V.me is a Visa service that aims to make online transactions simpler.
U.S. Bancorp is offering customers Visa Inc.'s V.me, the digital wallet service Visa has been rolling out to simplify the online checkout process.
The Minneapolis-based lender is the second U.S. bank to have integrated Visa's new service, as both incumbents stake claims in the rapidly evolving electronic payments market. Last week, Pittsburgh-based PNC Financial Services Group and 1-800-FLOWERS.COM announced they were offering Visa's service.
U.S. Bank, the country's fifth-largest bank, is a major issuer of Visa cards and also processes plastic for a number of card companies, including Visa. The bank said Tuesday it will offer V.me to all retail customers of the bank with a U.S. Bank-issued credit or debit card.
The bank couldn't immediately say how many people that is but estimated it's in the millions.
In an interview, Jennifer Schulz, global head of e-commerce at Visa Inc., called the digital wallet service one of the company's "top priorities." Banks are a great way to introduce it to people, she said, and more banks are in line to join.
When consumers sign up with V.me, they create an account with their card information, billing and shipping addresses. The information is stored in the Visa infrastructure. Participating merchants offer a V.me checkout button allowing customers to check out more easily without entering a lot of data. The merchant gets the sale; U.S. Bank gets a slice of revenue each time the card is used.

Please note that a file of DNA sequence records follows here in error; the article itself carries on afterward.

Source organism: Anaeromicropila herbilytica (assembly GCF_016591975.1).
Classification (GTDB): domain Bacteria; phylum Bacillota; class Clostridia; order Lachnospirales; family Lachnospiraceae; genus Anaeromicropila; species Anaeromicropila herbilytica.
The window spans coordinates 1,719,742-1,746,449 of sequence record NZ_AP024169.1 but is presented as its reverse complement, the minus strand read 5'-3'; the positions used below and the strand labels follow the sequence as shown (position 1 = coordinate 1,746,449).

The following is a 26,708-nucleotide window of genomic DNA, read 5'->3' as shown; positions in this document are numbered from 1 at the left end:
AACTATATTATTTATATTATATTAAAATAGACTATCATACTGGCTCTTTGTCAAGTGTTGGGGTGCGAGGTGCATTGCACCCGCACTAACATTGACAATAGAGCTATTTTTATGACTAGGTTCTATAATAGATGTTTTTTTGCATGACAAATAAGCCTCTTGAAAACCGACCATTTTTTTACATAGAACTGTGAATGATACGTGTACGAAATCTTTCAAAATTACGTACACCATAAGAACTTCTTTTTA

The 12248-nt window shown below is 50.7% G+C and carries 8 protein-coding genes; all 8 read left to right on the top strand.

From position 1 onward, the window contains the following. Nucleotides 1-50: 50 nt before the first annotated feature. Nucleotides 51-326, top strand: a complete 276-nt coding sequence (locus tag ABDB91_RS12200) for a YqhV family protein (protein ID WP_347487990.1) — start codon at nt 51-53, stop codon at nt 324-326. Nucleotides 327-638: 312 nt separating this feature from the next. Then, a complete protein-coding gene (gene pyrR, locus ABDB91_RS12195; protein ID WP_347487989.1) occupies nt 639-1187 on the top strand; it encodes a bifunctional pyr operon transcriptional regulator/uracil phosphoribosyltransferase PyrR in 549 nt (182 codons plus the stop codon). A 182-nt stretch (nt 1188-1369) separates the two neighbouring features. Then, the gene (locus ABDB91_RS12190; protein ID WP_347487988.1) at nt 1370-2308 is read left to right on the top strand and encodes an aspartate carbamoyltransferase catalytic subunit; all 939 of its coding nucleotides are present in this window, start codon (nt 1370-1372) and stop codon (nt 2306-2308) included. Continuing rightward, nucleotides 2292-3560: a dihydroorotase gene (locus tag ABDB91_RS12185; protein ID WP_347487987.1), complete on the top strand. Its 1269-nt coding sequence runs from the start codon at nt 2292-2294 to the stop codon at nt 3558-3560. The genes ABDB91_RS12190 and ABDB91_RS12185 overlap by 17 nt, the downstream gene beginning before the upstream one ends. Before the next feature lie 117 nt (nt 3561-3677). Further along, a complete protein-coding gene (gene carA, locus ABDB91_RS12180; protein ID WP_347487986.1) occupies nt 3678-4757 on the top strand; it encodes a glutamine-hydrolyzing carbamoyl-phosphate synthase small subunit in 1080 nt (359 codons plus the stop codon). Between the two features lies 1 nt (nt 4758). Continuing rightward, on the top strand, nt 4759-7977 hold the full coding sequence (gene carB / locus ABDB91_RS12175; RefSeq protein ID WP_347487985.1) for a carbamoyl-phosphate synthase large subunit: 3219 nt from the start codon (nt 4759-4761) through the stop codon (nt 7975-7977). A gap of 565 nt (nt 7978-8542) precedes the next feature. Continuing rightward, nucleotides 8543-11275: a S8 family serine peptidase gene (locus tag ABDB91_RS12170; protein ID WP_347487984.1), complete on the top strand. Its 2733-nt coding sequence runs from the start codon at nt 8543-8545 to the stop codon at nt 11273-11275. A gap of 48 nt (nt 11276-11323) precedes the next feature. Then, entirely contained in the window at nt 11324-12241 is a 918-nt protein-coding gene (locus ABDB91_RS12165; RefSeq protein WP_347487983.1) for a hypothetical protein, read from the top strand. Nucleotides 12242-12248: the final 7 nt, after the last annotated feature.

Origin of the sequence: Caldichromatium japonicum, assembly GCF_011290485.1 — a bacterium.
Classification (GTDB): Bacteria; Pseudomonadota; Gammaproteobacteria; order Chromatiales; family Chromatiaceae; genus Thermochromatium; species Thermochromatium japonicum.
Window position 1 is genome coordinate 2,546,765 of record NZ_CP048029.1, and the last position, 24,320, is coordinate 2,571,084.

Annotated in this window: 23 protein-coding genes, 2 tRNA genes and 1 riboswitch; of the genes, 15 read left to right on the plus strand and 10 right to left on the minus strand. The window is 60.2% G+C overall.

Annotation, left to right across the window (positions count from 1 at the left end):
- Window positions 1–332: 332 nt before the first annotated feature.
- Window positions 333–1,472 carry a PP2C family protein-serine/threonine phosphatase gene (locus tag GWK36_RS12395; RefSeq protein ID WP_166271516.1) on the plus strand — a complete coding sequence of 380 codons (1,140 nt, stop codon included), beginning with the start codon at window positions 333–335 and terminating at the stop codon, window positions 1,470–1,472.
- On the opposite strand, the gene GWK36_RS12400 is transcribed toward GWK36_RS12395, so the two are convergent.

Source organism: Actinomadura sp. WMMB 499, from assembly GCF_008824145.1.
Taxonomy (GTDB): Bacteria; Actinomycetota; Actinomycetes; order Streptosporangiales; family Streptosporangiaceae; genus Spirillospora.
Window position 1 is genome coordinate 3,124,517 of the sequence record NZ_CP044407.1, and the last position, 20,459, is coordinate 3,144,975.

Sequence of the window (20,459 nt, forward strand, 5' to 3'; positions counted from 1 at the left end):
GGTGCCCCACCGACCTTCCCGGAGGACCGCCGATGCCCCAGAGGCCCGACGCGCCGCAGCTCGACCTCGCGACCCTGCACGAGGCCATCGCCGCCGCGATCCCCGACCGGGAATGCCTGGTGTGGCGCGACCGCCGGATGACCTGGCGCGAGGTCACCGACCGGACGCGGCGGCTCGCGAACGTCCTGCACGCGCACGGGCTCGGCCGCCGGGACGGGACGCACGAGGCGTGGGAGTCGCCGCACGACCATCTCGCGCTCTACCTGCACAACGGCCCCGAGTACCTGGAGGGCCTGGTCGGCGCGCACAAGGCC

The service is similar to PayPal, eBay Inc.'s alternative online payment service. But Dominic Venturo, chief innovation officer for U.S. Bank Payments Services, said he thinks V.me is easier to navigate. It also has the advantage of the Visa name, he said, calling it "one of the most trusted brands in financial services from a consumer perspective."
MasterCard Inc. introduced a similar electronic service in May called PayPass.
Venturo said he thinks the friction customers feel when they try to check out online and complete a purchase is the single biggest competition for V.me, as opposed to any one player such as PayPal.
"For businesses that do e-commerce transactions, this is potentially significant because one of the biggest issues is an abandoned shopping cart," he said.
Forrester Research predicts that U.S. consumers will spend $327 billion online by 2016, up 45 percent from $226 billion this year.
Jennifer Bjorhus • 612-673-4683